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Robert Mueller to Take Center Stage at Russia Probe Hearings
Written by <a href="index.php?option=com_comprofiler&task=userProfile&user=51226"><span class="small">Eric Tucker, Mary Clare Jalonick and Michael Balsamo, Associated Press</span></a>   
Wednesday, 24 July 2019 08:11

Excerpt: "Former Trump-Russia special counsel Robert Mueller told lawmakers Wednesday he could not exonerate President Donald Trump of obstruction of justice and that the president's claims that he had done so in his report are not correct."

Robert Mueller. (photo: James Berglie/TNS)
Robert Mueller. (photo: James Berglie/TNS)

ALSO SEE: Key Aide Aaron Zebley Will Appear Alongside
Mueller During Hearings

Robert Mueller to Take Center Stage at Russia Probe Hearings

By Eric Tucker, Mary Clare Jalonick and Michael Balsamo, Associated Press

24 July 19


obert S. Mueller III’s longtime right-hand aide will appear beside him to assist as he testifies before two House committees on Wednesday, and will be sworn in as a witness for one of the sessions, according to congressional officials familiar with the arrangement.

The unusual arrangement was agreed to at the 11th hour on Tuesday, as lawmakers on the House Judiciary and Intelligence Committees were undertaking their final preparations for what was expected to be an inflection point in the Democrats’ investigations of President Trump.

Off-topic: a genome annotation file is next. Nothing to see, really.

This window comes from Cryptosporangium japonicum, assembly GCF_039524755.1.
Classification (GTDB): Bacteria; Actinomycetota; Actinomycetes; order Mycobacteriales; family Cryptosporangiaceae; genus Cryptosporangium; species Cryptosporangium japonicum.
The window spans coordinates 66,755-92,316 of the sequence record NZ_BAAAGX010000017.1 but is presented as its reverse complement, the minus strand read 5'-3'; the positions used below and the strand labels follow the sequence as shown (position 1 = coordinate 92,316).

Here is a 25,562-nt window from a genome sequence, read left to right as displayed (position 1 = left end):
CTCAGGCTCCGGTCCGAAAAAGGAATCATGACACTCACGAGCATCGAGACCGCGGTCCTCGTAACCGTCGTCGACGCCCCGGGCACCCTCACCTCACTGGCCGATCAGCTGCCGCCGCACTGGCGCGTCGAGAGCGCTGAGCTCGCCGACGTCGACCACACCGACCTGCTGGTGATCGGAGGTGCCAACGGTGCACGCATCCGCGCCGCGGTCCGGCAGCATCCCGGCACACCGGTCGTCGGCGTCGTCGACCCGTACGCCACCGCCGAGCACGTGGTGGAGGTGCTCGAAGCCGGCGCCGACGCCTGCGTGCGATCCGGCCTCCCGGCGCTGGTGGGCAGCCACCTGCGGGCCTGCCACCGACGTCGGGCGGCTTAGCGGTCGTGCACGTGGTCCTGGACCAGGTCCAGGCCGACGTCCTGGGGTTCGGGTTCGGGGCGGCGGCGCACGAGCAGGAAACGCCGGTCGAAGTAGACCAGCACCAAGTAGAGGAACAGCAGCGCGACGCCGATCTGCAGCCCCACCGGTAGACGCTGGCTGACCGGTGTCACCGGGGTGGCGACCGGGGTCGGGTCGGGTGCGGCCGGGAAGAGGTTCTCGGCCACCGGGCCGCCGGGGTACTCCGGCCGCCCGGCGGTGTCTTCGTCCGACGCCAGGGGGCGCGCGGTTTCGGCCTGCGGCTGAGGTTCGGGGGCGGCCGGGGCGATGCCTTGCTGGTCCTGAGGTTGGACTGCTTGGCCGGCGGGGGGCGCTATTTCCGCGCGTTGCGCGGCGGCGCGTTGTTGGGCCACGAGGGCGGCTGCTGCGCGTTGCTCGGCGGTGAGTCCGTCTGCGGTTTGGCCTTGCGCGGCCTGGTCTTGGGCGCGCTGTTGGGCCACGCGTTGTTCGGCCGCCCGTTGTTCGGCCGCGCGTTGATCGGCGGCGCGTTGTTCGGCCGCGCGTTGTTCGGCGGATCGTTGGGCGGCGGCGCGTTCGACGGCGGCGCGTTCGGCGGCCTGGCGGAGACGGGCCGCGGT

Mr. Mueller, the former special counsel, had been expected to appear alone during both hearings, but his team made a last-minute request in recent days that the aide, Aaron Zebley, be sworn in as a witness. The Judiciary Committee did not ultimately agree to that, but it said Mr. Zebley could sit beside Mr. Mueller to provide counsel as he navigates lawmakers’ questions. Late Tuesday, an Intelligence Committee official said that panel would allow the deputy to take an oath and theoretically answer questions himself from members of the panel.

The requests injected a taste of uncertainty on Capitol Hill on the eve of the long-anticipated hearings.

At least in the Intelligence Committee, the arrangement will take pressure off Mr. Mueller, 74, to respond to questions he may not be able or want to answer. Mr. Zebley’s presence could also upend carefully laid plans by Democrats and Republicans over how to use their scant time with Mr. Mueller, a reluctant witness known for his concision while under oath.

Jim Popkin, a spokesman for Mr. Mueller, said on Tuesday that Mr. Zebley would “accompany Special Counsel Mueller to the Wednesday hearings, as was discussed with the committees more than a week ago.”

The congressional officials, who spoke on the condition of anonymity to discuss private negotiations, did not specify whether Mr. Mueller or his team explained the requests.

Mr. Zebley has worked closely with Mr. Mueller for years. He worked alongside the special counsel during his 22-month investigation, served as his chief of staff when Mr. Mueller was F.B.I. director and followed him into private practice at the WilmerHale law firm. Mr. Zebley filled a similar role on the special counsel’s team, coordinating it and serving as a go-between with the Justice Department.

Mr. Popkin identified Mr. Zebley as the investigation’s “deputy special counsel” and said he “had day-to-day oversight of the investigations conducted by the office.”